Tom Wills had arrived in the region when his father Horatio Wills, the excitable mercurial son of a convict, followed the tracks of Major Mitchell to the newly opened Port Phillip district in search of his idealised ‘Australia Felix’. Horatio, his wife Elizabeth and four-year-old son Tom, with 500 sheep, 500 cattle, drovers, stockmen, shepherds and their families, travelled south across the Murray to the eastern end of the Grampians mountain range. In 1840 Horatio, in the passive language of a land presumed terra nullius, ‘took up’ an immense tract of land called Ledcourt, 200,000 acres from Mount William, north-east towards the Wimmera and back towards Mount Dryden, just beyond the limits of established European settlement.25
The two stations on which Tom Wills spent most of his childhood, Lexington and La Rose-Mokepilli, were taken up the following year.26 Mokepilli is the Indigenous name recalled by Johnny Connolly for the traditional lands of the Mukjarrawaint people: ‘His name is also that of a place now called Mockpilli.’ In its transliteration this has been variously presented as Mokpilli, Mokepilli and Noke Pillee. Lexington alone ran to 120,000 acres, its boundaries marked by the landscape itself, ‘on the south from the Three Corner Waterhole … on the east by Ararat’. From there it stretched on to the junction of Mt Dryden Ridge, to Fyans Creek on the Wimmera River, on to ‘Noke Pillee’ and the Long Waterhole.27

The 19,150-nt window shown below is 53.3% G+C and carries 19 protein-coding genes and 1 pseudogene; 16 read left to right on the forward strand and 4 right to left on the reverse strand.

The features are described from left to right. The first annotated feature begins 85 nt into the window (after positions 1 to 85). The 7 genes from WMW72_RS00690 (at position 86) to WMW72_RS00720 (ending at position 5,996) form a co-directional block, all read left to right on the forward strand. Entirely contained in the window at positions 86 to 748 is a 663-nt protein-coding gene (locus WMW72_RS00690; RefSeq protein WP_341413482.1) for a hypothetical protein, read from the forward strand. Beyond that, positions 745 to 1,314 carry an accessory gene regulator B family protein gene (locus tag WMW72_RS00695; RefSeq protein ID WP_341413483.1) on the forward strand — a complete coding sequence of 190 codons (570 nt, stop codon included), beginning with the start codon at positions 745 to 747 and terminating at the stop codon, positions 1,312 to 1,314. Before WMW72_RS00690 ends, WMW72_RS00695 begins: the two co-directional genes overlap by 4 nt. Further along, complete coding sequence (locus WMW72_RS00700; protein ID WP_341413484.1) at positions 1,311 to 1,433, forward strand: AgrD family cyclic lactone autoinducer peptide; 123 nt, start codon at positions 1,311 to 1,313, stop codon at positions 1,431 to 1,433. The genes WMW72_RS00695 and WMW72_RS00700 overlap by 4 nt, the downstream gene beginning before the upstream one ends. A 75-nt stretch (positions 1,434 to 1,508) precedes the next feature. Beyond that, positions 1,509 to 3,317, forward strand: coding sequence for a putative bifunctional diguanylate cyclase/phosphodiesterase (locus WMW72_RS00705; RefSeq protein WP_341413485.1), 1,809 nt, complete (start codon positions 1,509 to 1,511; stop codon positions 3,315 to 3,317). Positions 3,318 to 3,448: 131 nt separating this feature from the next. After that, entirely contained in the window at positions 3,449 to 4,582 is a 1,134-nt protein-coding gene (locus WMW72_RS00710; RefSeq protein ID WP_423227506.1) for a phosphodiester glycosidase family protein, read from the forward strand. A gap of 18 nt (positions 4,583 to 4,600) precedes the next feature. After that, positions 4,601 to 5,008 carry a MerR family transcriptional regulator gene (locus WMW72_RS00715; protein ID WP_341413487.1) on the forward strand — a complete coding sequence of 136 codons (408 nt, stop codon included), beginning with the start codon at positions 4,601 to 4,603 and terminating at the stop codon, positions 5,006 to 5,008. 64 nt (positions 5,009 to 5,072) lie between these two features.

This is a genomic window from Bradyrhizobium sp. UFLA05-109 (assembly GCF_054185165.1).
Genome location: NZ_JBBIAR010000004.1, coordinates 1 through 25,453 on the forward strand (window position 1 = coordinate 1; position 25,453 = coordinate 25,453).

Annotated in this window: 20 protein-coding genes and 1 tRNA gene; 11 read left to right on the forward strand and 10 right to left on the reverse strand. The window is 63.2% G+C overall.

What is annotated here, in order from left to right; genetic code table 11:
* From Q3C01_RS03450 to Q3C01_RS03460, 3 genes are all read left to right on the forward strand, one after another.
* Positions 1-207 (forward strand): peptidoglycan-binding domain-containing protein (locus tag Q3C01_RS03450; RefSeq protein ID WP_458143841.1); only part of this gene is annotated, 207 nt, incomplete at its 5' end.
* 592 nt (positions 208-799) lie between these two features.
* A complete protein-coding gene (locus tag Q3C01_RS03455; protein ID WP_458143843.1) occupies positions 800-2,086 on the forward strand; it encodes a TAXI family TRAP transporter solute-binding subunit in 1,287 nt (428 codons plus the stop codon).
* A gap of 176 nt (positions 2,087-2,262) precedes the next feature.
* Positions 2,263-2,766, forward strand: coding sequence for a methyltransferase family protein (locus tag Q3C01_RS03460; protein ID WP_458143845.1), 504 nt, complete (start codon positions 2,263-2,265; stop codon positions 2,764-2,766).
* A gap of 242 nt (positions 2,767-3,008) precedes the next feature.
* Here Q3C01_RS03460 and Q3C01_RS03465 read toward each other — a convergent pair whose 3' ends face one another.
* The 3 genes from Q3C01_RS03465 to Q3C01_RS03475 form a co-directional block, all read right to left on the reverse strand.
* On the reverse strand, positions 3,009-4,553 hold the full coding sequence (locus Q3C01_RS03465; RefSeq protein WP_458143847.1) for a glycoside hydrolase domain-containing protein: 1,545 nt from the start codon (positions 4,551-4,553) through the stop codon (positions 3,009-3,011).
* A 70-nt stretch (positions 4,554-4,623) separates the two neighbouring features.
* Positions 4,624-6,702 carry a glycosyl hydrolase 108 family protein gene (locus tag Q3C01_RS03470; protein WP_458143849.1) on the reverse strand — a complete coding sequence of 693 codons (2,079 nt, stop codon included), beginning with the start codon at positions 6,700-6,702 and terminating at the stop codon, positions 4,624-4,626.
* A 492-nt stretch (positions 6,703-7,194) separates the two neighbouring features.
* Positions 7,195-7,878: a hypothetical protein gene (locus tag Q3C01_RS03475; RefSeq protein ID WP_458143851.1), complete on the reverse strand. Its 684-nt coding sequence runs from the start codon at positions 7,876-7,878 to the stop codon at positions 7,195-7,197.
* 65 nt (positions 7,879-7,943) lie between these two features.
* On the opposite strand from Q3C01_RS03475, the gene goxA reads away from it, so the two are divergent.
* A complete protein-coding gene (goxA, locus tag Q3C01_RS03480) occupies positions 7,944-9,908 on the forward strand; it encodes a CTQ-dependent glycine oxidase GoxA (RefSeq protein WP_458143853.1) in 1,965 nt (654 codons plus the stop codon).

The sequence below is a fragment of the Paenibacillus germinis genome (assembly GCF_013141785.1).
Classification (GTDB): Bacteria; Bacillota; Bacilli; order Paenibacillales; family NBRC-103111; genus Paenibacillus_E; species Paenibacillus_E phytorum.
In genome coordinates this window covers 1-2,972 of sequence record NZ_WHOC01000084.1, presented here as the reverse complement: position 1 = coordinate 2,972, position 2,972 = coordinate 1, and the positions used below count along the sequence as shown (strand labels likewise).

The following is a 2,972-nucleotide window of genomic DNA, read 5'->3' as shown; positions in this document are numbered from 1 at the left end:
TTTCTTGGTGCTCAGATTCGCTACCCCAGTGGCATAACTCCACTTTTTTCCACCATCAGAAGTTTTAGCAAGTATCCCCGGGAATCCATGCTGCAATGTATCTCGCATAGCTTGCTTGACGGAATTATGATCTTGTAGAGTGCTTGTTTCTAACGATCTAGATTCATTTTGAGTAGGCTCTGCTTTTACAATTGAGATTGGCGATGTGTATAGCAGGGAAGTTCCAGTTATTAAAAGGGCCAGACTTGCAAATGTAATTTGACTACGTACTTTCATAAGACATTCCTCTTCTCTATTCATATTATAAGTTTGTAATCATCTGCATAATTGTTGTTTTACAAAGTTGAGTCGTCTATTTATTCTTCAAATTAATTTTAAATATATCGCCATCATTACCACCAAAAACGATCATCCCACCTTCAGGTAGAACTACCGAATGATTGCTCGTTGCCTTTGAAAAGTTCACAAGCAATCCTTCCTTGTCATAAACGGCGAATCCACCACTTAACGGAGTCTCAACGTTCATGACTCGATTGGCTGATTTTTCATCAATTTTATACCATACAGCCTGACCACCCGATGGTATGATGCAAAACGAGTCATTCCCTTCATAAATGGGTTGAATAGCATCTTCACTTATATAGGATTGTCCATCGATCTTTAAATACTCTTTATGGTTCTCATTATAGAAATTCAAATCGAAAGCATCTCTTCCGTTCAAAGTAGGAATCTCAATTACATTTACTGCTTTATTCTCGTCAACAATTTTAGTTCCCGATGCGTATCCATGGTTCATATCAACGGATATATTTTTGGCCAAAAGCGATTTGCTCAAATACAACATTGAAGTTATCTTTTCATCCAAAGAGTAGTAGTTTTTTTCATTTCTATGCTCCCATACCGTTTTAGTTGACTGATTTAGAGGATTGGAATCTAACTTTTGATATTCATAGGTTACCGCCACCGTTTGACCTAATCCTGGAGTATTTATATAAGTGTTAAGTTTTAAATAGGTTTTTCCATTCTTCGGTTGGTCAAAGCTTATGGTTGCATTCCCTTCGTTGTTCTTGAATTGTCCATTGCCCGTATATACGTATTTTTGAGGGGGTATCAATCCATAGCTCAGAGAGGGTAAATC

Each of the three runs occupied by Wills—Ledcourt in 1840 for a year, Lexington and La Rose-Mokepilli for ten years—were in the country of the Mukjarrawaint people. Horatio Wills had led the first group of European settlers into that immediate region, he had named the area now known as Ararat for its biblical referents—‘for here, like the Ark, we rested’, he wrote in his journal.28 As a squatter Horatio Wills was both typical and unusual in his attitude to the Indigenous people whose land he had so easily ‘taken up’. He developed an unusually syncretic relationship with the local communities—a mix of brutality, paternalism and personal connection. Horatio spoke their language and worked with Indigenous people on his stations, yet the records show that he was also guilty of murder and the violent dispossession of those same communities.29